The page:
On Wall Street and Containers
As Gordon Gekko famously said in the movie Wall Street, “Greed is Good.” In fact you could say the same thing applies in containerized environments – containers want their fair share and then some! (You kinda want to see that Wall Street clip again, don’t you? Here ya go – be on the lookout for a very young Charlie Sheen as well!)
In Part 1 of Monitoring Greedy Containers, we showed you how Docker sets resource utilization limits for containers, as well as how soft limits (shares) vs hard limits (quotas) work for CPU utilization.
In this post, we’re going to take that information and apply it to troubleshooting a Kubernetes environment. Let’s use a web application as the basis for the example, and we’ll use Sysdig Cloud to visualize the data.
Example: Allocating resources with Kubernetes in traffic spikes
Below, you can see an application running on Kubernetes composed of several services. Applications are grouped by namespace, replication controller, and pod in a hierarchy. In steady state, every service has an appropriate level of CPU and Memory allocated and they are running fine.
In a peak of traffic instead, we see something going wrong. Our users are experiencing slow loads of our website and the cause is clear if we go again in the previous table:
WordPress pods are using 6x the shares assigned to them (because other processes are not using them) and they are also filling up their assigned memory limit. Looks like we need to spawn new pods of our wordpress application to be able to handle the traffic.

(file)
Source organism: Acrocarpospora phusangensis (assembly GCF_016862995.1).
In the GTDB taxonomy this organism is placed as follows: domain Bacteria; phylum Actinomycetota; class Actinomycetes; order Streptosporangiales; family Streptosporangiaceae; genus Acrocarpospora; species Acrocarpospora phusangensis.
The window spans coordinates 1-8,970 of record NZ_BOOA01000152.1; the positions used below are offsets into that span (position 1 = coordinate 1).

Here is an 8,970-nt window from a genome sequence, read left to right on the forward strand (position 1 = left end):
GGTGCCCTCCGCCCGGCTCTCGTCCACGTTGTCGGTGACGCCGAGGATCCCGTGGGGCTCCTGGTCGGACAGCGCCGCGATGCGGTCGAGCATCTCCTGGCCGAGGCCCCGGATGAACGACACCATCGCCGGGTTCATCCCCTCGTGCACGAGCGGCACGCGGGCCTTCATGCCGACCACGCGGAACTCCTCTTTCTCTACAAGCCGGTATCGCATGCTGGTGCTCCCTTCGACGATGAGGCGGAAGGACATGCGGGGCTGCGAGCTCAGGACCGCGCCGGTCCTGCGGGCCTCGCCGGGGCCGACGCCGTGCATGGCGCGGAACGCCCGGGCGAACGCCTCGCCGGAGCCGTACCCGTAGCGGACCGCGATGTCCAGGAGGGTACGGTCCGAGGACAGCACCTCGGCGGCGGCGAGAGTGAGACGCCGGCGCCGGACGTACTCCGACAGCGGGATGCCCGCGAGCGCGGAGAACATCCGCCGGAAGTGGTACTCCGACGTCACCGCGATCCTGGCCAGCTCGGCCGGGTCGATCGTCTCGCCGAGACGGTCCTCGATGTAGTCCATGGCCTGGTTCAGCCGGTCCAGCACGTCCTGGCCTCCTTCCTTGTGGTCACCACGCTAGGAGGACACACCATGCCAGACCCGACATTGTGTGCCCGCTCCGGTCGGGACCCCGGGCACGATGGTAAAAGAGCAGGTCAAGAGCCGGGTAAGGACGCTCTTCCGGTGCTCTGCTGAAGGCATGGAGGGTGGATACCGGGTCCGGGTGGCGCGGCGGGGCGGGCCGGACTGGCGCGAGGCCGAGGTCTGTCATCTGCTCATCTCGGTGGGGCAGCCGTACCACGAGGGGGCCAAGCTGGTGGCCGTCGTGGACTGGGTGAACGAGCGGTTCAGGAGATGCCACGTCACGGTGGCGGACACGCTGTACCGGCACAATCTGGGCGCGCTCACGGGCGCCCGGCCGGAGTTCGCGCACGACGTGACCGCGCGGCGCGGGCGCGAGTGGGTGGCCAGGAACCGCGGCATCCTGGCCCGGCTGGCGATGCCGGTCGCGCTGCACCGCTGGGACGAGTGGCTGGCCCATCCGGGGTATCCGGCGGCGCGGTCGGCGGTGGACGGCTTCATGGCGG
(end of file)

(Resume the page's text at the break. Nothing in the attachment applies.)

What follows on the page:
Example: Troubleshooting an overallocated host
Here instead we have another odd situation, our host is using 100% of the cpu and almost all the memory available:
With the correct segmentation of the resource usage it’s easy to spot the problem. Let’s look at the pre-built view Container Resources in Sysdig Cloud:
Clearly there is a batch job that is using all the cpu available because we’ve not assigned limits to it. (Note that because Sysdig Cloud provides process-level visibility, it can see resource consumers that might not actually be in your containers. That’s particularly useful for rogue processes or compromised environments.) The batch job also has no memory limit: it’s using 20GB and may grow further, leading the host to a crash.
A safe cap to our pods is important in a Kubernetes cluster, because they share resources with other applications. A noisy neighbour can make damage to other applications running on the same host.
The flexibility and power of containers requires you to fine-tune your monitoring and troubleshooting skills to keep pace. With Sysdig’s ability to measure resource utilization per container, analyze share and quota limits, and alert on over-allocation, we’ll keep you on top of your environment no matter how dynamic it is.
Give it a try and let us know what do you think!